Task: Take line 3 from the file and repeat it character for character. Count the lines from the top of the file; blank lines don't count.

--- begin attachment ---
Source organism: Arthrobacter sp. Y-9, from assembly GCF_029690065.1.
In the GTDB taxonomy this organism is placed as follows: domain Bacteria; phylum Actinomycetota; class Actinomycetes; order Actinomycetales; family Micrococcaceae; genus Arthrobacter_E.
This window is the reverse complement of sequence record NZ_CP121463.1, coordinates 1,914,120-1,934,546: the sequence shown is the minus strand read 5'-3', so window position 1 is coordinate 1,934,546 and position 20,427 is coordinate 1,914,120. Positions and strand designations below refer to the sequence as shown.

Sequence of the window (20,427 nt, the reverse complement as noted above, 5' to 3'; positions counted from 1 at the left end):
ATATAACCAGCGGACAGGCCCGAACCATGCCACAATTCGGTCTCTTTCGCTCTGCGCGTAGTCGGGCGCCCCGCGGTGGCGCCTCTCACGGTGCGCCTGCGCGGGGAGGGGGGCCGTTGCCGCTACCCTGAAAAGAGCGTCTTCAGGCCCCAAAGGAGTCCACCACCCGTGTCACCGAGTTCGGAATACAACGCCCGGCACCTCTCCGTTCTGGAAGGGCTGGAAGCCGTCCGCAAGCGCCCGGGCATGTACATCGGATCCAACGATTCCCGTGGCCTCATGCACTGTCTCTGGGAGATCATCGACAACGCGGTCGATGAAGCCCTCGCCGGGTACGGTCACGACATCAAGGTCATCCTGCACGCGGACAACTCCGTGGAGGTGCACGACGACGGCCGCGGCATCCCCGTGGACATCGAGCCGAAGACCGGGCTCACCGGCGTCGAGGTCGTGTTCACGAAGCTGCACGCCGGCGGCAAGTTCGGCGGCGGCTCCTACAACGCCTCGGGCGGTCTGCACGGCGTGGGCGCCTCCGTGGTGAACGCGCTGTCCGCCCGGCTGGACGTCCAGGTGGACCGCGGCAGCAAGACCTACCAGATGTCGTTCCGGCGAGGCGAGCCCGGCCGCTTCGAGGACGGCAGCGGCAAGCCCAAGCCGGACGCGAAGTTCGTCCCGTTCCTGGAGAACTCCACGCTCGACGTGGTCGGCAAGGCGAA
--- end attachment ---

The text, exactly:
This window is the reverse complement of sequence record NZ_CP121463.1, coordinates 1,914,120-1,934,546: the sequence shown is the minus strand read 5'-3', so window position 1 is coordinate 1,934,546 and position 20,427 is coordinate 1,914,120. Positions and strand designations below refer to the sequence as shown.